Epigraphic ligature for VI?

Over on the Markup list (for discussion of text markup issues) we have been discussing the ligature of VI that appears in some Latin inscriptions. I asked:

We have come across several cases in the Inscriptions of Roman
Tripolitania of the symbol that looks a little like an Arabic '4', but
seems in fact to be a ligature of VI and stands for the numeral six (or,
followed for example by II, part of a larger numeral VIII etc.)

(1) is this a recognised symbol, and is there a Unicode codepoint that
is either dedicated to it or acceptable to use to encode this symbol (as
opposed to just for display)?

(2) is there a common name for this symbol, better than "six-ligature"
or "vi-ligature"?

(The symbol appears not to have a separate codepoint in Unicode, and nor should we expect it to be treated differently from U+2165, “Roman numeral six”, of which it is, after all, only a glyph variant. We have also, I think, answered the question of how to represent this symbol in EpiDoc [i.e. just like any other ligature].)

As an interesting aside, Paul Iversen suggested that there may some influence on this glyph-form from the Greek numeric stigma/digamma for six. There are plenty of other examples of the use of this symbol (including some useful Latin papyrological examples provided offlist by Rodney Ast). I include here the one photograph I have been able to find of a Tripolitanian example, where (VI)III = 9:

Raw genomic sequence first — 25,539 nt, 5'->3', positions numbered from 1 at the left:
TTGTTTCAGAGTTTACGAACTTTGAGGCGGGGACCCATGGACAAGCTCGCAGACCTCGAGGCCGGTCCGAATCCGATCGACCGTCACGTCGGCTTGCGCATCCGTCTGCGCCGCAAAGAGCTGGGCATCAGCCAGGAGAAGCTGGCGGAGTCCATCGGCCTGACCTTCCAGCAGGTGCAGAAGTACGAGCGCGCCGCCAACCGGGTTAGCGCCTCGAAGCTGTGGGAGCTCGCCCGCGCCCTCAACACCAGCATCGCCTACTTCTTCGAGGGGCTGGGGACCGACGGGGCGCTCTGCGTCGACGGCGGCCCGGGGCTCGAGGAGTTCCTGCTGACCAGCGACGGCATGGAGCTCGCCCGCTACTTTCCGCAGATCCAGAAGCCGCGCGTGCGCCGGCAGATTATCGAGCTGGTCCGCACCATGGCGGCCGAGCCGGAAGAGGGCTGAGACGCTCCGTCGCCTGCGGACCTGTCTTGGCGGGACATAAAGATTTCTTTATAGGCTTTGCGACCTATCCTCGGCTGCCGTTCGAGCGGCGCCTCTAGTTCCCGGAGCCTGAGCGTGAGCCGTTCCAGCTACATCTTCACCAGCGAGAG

VI ligature example (from IRT 209)

What do readers think? Is there any relationship between this and digamma? Is there a name for this ligature? Is there any argument for treating this any differently from a ligature of (NM) or (ΠΡ)?

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1 Response to Epigraphic ligature for VI?

  1. To Whom it may concern
    The picture of the Roman text is very intresting. I have a similar peice from the Qumran area in the middle east.

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